Jessica Tams, the head of the Casual Games Association, today took delegates at Lyon GDC through the inner workings of the casual games sector, revealing key trends and ways for newcomers to the category to succeed.
Drawing on data collated by the CGA from its members – portals, sites, and content firms – Tams started by giving a general overview and definition of the market, rubbishing the stereotypical views on casual games being purely for an older female demographic.
She said: "When we think of casual games inside the CGA we see casual games as more than a genre or demographic. It’s more than middle aged women. Or Solitaire. Or Tetris. The games are defined by how the user is interacting with the game." She explained that casual games area available on a wide range of platforms. but are completely platform independent as moving across platforms "doesn’t fundamentally change the game". Instead, platforms are "simply more opportunities for revenue".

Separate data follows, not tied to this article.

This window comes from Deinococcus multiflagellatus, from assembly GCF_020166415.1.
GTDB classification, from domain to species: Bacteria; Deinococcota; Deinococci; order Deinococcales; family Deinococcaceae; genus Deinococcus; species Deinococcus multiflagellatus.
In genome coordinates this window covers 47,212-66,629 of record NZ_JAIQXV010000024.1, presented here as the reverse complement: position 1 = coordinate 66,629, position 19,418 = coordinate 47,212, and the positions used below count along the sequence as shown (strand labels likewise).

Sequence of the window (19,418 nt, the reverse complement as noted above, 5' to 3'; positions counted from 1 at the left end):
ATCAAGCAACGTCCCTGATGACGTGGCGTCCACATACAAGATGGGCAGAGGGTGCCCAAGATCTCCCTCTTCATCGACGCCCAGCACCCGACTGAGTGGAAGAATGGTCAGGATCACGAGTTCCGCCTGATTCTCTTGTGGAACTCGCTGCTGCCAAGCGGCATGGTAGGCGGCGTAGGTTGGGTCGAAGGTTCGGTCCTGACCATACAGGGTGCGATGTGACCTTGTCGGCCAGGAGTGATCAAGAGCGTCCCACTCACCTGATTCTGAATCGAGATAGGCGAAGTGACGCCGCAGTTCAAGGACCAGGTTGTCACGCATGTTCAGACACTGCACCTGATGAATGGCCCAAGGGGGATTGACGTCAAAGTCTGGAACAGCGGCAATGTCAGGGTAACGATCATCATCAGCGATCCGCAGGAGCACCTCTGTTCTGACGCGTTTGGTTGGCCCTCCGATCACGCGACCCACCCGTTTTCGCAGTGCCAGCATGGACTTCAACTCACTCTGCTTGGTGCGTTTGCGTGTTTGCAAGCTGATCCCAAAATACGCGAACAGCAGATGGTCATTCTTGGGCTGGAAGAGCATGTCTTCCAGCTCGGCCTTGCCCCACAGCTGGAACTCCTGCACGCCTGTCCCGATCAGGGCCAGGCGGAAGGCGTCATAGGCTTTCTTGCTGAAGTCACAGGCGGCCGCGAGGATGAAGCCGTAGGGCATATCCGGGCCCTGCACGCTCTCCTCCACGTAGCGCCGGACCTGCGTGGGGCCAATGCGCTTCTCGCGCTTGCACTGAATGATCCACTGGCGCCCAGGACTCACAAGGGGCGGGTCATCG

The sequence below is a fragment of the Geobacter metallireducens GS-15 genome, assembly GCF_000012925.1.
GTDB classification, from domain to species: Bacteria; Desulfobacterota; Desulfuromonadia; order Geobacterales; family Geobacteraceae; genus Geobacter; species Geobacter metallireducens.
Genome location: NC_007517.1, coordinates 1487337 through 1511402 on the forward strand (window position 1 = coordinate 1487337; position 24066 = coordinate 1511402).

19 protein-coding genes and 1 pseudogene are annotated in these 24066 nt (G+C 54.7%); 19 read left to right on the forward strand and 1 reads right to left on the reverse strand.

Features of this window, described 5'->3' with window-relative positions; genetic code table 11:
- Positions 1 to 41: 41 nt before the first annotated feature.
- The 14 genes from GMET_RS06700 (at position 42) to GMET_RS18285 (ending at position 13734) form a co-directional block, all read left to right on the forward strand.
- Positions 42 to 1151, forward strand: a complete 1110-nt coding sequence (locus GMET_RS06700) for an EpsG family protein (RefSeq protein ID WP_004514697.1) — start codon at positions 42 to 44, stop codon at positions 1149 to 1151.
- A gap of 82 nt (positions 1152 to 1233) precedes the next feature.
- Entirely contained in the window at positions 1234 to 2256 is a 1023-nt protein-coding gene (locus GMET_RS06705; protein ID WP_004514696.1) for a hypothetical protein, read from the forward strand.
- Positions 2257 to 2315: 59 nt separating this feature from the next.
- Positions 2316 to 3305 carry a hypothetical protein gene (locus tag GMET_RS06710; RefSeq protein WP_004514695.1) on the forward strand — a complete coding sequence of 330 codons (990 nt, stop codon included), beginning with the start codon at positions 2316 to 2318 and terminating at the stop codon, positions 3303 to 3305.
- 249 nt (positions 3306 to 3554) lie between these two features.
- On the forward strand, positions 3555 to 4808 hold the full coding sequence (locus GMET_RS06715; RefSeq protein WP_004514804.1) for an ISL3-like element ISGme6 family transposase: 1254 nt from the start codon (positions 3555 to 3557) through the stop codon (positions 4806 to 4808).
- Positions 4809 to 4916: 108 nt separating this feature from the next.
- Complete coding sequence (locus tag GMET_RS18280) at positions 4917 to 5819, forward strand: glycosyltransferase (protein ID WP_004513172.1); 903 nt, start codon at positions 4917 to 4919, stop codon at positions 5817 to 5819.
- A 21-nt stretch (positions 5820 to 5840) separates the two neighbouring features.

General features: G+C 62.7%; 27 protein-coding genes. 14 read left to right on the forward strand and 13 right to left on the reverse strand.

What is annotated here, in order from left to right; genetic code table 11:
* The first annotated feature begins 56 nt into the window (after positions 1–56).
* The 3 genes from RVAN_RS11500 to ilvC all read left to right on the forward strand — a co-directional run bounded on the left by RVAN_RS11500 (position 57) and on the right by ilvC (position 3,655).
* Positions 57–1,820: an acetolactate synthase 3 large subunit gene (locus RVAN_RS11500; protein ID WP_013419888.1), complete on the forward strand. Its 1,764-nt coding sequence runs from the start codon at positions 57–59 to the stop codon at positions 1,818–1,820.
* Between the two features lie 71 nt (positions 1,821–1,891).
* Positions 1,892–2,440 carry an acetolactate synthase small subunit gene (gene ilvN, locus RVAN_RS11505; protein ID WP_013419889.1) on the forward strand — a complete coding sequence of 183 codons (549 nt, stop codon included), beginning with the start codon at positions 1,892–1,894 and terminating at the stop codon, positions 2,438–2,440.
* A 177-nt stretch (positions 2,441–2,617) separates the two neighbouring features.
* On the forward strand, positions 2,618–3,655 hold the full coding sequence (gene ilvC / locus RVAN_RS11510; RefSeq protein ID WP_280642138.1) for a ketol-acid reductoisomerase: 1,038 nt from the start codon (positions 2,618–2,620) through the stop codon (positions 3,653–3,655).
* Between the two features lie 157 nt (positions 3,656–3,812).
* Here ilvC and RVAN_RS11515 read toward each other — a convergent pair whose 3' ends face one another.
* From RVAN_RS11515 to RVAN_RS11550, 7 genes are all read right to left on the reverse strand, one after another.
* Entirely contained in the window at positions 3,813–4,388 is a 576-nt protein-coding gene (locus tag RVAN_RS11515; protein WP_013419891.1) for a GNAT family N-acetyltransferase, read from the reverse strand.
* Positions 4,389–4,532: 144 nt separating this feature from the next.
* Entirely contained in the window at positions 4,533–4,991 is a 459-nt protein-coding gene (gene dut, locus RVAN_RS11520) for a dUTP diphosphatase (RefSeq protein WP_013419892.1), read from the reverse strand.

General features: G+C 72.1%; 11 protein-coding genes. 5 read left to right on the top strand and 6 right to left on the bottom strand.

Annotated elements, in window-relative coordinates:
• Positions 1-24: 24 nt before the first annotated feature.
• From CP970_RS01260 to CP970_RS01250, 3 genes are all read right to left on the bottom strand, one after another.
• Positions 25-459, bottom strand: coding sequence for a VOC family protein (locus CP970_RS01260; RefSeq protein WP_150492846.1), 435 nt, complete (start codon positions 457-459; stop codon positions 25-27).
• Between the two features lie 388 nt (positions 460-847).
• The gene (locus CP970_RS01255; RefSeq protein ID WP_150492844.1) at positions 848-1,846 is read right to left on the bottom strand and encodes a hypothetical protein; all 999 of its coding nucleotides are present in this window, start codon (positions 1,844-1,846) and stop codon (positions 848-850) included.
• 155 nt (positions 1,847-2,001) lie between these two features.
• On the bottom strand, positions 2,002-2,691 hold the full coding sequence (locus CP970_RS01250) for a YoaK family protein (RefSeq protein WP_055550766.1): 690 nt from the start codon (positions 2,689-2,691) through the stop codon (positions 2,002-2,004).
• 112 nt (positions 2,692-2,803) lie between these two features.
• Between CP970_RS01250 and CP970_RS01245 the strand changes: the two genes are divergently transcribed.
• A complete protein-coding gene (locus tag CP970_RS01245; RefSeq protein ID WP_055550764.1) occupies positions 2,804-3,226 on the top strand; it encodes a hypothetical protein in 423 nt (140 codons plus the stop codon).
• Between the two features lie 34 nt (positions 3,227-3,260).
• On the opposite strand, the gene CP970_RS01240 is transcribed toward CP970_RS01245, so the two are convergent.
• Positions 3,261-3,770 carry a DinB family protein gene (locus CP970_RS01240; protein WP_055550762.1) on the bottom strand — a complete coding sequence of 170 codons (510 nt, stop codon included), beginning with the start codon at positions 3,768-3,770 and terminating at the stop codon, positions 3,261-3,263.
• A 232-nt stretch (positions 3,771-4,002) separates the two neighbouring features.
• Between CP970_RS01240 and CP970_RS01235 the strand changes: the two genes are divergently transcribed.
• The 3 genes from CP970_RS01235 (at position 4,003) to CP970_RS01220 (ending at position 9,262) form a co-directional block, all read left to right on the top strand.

Reflecting on the demographic, she said that the casual games playing consumer base is diverse, consisting of everything from angry teenagers to bored people and old ladies, with some start differences between their pursuits and interests and those of a hardcore player. Casual players play for fun and relaxation – while a large proportion of casual players are middle aged women, they usually have less free time, and are looking for some escape. This is different from a typical hard enthusiast who is playing to explore or for an adrenaline rush, said Tams.
Breaking down the casual demographic further, Tams explained that those consumers paying for casual games are 74 per cent female, 72 percent are over 35. "This is your stereotypical ‘casual gamer’," said Tams explaining where the view that casual gamers are predominantly female comes from. "But that’s not necessarily true, because there is a whole other demographic in that is playing without paying." Specifically, these are the playing customers who are playing casual games, which adds more equality to the statistic – playing consumers are 51 per cent female and 62 per cent are over 35. "So these games are being played by everybody, it’s just that the guys don’t admit it."